Saturday, August 29, 2009

Evolving Utopia Part 10

Part 10: Specialists

In ordinary times during the paleolithic, when there are no crises, the normal social structure, a discussion leading to a consensus, works quite nicely. Sometimes, however, it isn't fast enough.
If the tribe, or a sub-group like a hunting party, has to act in a cooperative way in a rapid timescale; the most effective method is to have one person in charge and the others simply obey his tactical commands. This is particularly the case when the prey (or predator) is a "barbarian"; an animal that looks pretty much like us but doesn't speak a human (i.e., our) language. (The greeks thought barbarians only said "".)

This hunting chief (or war chief) has executive power only during the crisis, but it is still a role that is strongly nonconformist. The hunting chief has to act in a way that compensates for the nonconformity or his actions will destabilize the mutually conformist tribe.

In a similar way an environmental crisis may occur that does not respond to conventional actions and creates anxiety in the tribe. If someone gets sick, or a grove of trees doesn't bear like it used to, or a storm keeps the gatherers home till the stores are used up, someone needs to respond to the situation. Nowadays we use the siberian word "shaman" for such a person.

The shaman tells everyone what to do and maybe sets up a theatrical ritual so they have something to do. The sick person gets well or dies, the grove bears late or we switch to another nut or fruit, the storm eventually ends; and the shaman has solved the problem. But the shaman has to do it in a magical way that restores the tribe's confidence without being nonconformist in a way that destabilizes the tribe.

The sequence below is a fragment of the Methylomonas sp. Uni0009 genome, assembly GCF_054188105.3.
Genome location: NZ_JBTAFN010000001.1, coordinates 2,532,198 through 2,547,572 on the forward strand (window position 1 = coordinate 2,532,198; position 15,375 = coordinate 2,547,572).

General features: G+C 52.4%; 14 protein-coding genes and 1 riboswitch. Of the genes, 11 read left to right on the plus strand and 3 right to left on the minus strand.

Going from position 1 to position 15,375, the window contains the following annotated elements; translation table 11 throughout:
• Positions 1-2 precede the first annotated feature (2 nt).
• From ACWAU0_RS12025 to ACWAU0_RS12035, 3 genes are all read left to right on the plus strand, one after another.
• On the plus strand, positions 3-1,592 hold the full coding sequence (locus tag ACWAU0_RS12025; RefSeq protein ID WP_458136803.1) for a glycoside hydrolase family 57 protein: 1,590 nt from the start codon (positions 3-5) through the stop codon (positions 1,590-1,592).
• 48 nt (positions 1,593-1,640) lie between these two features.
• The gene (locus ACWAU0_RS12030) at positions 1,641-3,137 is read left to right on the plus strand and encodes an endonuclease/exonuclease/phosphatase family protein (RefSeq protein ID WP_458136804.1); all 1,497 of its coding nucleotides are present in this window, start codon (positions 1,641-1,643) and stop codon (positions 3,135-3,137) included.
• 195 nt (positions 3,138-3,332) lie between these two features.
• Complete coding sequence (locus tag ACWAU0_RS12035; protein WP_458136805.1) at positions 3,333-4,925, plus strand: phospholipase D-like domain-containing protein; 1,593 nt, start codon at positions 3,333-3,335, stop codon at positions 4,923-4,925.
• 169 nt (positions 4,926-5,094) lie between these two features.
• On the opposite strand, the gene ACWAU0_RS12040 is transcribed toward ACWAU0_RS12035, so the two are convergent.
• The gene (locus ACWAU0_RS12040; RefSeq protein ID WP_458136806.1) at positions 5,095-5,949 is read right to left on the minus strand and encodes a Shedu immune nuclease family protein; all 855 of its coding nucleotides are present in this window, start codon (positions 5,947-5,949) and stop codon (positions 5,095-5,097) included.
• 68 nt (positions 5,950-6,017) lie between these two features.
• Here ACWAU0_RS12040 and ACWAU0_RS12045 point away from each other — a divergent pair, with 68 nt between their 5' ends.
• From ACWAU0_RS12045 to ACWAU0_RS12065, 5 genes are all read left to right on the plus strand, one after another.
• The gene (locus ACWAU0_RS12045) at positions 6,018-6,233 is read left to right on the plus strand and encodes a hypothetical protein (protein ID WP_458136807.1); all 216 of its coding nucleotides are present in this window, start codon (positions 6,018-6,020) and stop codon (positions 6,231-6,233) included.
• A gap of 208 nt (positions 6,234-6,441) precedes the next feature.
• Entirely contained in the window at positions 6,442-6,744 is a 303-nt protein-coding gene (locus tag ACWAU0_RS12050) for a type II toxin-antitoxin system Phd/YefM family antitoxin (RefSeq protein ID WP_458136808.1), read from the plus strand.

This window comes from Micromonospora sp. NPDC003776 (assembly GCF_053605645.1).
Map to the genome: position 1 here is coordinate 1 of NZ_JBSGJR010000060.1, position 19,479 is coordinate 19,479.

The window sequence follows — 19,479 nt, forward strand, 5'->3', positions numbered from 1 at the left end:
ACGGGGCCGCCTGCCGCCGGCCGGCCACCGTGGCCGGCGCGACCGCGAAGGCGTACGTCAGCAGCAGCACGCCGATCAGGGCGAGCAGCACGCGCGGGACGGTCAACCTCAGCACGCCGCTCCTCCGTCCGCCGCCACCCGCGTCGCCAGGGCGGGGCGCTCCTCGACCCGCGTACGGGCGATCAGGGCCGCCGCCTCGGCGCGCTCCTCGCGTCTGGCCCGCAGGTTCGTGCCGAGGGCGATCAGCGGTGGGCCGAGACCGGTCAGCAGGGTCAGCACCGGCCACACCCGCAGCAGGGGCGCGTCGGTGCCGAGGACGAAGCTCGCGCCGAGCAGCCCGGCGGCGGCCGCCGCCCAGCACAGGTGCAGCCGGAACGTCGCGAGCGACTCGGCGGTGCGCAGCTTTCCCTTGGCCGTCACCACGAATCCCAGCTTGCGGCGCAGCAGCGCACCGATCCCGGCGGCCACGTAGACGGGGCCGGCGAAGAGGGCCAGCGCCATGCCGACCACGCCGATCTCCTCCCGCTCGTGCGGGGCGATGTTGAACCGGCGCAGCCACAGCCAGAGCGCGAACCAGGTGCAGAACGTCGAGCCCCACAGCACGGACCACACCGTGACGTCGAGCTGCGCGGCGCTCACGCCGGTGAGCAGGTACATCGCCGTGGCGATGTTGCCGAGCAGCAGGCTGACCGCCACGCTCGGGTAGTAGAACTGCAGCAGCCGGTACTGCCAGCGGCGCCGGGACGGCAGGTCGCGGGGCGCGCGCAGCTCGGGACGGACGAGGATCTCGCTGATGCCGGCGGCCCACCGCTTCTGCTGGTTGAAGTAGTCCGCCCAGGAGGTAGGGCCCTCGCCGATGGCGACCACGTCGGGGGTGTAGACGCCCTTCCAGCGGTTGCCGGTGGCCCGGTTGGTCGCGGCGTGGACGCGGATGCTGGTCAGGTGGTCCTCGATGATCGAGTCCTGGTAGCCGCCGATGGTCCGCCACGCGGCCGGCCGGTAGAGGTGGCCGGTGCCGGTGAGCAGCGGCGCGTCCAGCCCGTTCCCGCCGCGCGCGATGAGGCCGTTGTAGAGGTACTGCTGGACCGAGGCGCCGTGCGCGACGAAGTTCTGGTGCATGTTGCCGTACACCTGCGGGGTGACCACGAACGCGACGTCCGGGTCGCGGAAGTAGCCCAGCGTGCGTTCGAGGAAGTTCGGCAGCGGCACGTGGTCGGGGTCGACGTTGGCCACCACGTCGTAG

The shaman and the hunting chief have two tricks that allow them to live in equilibrium with the conformity of the rest of the tribe. First they are "equal-on-the-average" in that they take actions that the rest of the tribe considers very risky. That risky behavior assures that "on the average" the war-chief and the shaman are not better off than everyone else.

Typically the hunting chief takes actions in the hunt (or in combat) that are more dangerous or "heroic" than ordinary hunters (or warriors).

Typically the shaman goes through a trying apprenticeship and often goes into a deathlike trance that is heroic on the spiritual level.

If the tribe comes to believe the hunting chief or shaman is not "equal on the average", the tribespeople become alienated and the social structure falls apart.

This takes care of the public relations part of the actions of the chief and shaman, it makes them right with the tribe. There is also a psychological action that they take to make them right with themselves.

They typically have a "spirit helper" or "muse" that is superhuman and gives them permission to be nonconformist. These muses are personal, however, and the ordinary members of the tribe, who don't break any major taboos, have no need to relate to a muse.

Agriculture changes the whole picture.

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